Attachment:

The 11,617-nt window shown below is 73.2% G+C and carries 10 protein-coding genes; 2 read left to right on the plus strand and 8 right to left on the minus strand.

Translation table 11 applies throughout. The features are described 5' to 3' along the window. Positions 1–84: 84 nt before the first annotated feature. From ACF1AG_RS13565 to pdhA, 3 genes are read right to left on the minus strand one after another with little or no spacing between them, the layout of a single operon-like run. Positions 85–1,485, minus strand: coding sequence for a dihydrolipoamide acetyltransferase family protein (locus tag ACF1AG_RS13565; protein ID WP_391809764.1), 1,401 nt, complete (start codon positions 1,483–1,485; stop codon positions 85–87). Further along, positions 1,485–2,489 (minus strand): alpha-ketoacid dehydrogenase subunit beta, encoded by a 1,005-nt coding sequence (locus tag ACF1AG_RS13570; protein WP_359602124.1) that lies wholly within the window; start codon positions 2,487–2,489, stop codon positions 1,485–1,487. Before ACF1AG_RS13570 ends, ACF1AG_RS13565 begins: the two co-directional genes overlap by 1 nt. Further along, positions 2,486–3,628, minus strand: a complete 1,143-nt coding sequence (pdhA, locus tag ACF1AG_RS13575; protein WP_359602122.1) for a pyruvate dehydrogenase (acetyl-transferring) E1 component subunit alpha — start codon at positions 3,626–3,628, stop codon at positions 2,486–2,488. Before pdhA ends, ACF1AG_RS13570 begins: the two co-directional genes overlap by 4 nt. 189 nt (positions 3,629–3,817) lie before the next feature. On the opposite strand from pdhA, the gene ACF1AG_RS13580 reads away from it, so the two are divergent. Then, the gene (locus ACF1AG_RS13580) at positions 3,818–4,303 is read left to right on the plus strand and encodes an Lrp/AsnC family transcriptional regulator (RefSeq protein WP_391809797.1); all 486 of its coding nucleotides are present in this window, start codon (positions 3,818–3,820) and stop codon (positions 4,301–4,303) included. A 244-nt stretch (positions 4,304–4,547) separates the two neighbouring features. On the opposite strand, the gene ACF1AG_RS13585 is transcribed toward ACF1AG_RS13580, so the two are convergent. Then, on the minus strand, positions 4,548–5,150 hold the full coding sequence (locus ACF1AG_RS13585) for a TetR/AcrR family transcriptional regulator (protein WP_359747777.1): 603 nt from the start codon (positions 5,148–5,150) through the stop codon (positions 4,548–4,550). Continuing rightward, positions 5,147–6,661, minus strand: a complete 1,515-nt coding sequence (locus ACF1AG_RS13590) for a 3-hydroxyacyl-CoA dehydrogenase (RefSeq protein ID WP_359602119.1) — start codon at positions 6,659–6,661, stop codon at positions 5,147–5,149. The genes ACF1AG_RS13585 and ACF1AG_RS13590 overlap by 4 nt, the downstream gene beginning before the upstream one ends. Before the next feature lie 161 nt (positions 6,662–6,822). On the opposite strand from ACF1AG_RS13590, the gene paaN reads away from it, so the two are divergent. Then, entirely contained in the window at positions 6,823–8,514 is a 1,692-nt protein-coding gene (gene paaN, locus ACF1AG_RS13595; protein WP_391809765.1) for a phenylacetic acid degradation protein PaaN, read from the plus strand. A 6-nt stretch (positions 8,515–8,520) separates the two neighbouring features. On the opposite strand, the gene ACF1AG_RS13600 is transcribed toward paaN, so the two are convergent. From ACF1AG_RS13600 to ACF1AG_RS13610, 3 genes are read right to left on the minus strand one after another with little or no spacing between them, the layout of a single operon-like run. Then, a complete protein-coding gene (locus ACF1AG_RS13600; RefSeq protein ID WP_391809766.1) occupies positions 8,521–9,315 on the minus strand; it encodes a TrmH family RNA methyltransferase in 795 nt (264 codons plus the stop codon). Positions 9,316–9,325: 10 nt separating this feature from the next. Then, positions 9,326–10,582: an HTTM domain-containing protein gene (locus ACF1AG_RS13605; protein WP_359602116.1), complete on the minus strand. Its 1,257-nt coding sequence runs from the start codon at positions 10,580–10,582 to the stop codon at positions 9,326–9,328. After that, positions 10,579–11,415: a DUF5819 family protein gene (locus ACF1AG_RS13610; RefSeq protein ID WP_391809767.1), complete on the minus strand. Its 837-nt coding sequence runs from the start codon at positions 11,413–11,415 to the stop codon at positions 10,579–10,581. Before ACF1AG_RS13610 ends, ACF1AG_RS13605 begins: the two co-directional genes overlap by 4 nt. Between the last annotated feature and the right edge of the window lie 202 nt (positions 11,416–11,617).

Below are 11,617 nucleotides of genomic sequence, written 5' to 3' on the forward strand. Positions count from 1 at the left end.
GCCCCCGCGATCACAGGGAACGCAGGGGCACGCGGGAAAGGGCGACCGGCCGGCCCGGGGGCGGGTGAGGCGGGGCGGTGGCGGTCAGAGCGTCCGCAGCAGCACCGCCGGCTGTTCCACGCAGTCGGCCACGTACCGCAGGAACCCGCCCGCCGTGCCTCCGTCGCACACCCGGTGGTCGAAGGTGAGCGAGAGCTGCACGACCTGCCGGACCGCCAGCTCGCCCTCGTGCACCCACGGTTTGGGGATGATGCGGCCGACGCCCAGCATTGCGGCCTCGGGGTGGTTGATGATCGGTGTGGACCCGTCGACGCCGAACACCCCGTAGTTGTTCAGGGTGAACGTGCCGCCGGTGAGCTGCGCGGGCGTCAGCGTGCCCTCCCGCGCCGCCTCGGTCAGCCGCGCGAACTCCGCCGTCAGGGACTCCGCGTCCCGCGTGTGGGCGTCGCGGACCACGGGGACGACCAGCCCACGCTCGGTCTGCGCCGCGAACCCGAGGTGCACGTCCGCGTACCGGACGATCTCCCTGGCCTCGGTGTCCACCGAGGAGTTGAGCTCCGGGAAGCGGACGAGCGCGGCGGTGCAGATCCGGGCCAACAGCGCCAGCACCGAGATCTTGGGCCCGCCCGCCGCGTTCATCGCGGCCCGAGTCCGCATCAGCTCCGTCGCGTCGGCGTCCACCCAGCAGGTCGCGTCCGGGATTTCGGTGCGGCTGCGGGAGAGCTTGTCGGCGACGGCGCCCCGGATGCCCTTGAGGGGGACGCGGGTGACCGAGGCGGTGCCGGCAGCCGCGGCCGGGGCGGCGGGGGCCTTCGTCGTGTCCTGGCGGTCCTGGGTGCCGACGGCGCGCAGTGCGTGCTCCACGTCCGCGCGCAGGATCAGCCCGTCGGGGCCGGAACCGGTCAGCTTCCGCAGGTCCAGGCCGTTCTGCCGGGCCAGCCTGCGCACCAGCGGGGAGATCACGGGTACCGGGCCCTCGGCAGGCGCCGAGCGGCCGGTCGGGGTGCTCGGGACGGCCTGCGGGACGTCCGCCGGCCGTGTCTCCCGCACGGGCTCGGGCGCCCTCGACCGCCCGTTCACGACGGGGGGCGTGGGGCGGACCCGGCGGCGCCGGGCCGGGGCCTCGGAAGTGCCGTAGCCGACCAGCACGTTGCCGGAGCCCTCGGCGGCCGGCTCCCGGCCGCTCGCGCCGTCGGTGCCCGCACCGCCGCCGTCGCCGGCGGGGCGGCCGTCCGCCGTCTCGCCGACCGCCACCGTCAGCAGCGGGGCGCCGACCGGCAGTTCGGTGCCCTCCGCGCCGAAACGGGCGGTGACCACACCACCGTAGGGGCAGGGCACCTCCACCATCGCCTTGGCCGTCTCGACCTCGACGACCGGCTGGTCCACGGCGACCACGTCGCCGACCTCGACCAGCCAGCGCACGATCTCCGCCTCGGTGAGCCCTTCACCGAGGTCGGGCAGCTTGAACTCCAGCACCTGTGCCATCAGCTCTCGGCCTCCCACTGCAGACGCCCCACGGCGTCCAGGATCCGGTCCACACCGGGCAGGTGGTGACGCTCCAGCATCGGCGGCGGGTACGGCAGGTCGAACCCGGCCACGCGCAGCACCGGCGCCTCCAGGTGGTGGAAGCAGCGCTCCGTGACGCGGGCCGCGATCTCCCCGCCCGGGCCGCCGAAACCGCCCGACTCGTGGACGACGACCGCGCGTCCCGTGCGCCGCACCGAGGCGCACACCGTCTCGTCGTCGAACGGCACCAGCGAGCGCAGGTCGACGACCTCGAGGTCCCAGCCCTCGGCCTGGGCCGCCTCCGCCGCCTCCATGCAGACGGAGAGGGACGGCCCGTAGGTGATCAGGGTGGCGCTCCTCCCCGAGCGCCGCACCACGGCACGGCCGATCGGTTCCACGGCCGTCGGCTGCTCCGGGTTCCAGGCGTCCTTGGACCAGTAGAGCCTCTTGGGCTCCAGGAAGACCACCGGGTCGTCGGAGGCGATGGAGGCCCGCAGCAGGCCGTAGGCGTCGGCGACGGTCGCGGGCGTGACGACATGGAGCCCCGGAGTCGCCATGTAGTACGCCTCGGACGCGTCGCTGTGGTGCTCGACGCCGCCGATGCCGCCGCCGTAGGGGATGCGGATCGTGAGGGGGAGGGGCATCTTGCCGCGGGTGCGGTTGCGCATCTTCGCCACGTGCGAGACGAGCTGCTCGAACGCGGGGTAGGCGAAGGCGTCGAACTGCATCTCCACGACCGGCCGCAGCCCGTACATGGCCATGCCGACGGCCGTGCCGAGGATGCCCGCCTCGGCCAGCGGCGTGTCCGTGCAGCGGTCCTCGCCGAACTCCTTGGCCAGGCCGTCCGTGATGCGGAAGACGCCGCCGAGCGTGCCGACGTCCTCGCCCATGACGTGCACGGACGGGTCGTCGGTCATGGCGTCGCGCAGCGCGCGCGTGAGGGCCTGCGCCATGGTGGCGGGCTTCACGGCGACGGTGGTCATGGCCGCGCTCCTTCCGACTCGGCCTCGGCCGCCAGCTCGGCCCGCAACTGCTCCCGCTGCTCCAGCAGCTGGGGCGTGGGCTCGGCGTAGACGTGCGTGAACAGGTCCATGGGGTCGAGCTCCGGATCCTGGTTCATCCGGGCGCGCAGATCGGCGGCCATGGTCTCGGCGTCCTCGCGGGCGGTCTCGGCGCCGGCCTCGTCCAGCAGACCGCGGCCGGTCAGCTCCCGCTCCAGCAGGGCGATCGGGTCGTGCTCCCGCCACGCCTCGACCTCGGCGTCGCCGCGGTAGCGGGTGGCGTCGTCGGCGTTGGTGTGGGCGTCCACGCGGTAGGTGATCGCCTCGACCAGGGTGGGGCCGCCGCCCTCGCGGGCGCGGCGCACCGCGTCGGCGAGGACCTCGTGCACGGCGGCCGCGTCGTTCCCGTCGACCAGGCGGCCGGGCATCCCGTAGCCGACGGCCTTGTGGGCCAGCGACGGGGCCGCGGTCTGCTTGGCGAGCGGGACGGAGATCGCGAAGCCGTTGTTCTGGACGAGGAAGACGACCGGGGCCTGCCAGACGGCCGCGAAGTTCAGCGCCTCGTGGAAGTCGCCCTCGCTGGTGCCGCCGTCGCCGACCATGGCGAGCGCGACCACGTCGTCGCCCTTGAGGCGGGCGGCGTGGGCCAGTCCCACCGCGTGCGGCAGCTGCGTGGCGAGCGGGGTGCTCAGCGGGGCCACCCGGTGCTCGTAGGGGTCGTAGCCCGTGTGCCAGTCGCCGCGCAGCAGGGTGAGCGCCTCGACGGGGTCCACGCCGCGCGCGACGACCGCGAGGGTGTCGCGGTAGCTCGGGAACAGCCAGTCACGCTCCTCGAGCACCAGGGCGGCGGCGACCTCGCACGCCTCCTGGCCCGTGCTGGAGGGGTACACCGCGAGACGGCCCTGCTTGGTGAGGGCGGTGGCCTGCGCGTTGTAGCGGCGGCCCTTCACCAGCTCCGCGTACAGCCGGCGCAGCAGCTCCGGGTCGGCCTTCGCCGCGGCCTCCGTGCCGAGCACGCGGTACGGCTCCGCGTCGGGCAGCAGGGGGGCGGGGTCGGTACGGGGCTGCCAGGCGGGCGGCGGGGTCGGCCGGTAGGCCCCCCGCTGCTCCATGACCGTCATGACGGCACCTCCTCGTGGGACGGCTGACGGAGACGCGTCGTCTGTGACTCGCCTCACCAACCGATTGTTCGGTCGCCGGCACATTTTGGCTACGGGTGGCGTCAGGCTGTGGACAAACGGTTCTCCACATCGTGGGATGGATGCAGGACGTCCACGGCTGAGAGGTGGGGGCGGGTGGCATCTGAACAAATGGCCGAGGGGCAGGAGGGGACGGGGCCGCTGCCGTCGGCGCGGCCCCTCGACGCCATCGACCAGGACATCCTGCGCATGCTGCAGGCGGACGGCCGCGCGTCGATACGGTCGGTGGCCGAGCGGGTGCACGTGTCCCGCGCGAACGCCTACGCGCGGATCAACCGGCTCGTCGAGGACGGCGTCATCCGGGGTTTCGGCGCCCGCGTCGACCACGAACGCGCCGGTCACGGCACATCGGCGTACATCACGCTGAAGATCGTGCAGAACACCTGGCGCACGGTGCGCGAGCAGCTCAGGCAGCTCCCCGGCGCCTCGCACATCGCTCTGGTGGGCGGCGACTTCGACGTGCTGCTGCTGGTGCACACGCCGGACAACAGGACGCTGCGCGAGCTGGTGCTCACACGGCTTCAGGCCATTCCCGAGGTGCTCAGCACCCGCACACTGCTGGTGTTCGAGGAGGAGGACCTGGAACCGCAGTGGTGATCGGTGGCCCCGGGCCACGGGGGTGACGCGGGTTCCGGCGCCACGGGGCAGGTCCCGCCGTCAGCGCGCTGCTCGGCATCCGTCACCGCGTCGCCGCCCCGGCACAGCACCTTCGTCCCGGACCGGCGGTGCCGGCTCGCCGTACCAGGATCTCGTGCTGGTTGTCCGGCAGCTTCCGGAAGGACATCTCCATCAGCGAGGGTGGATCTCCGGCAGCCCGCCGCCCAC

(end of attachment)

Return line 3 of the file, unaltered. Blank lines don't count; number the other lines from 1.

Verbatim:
Below are 11,617 nucleotides of genomic sequence, written 5' to 3' on the forward strand. Positions count from 1 at the left end.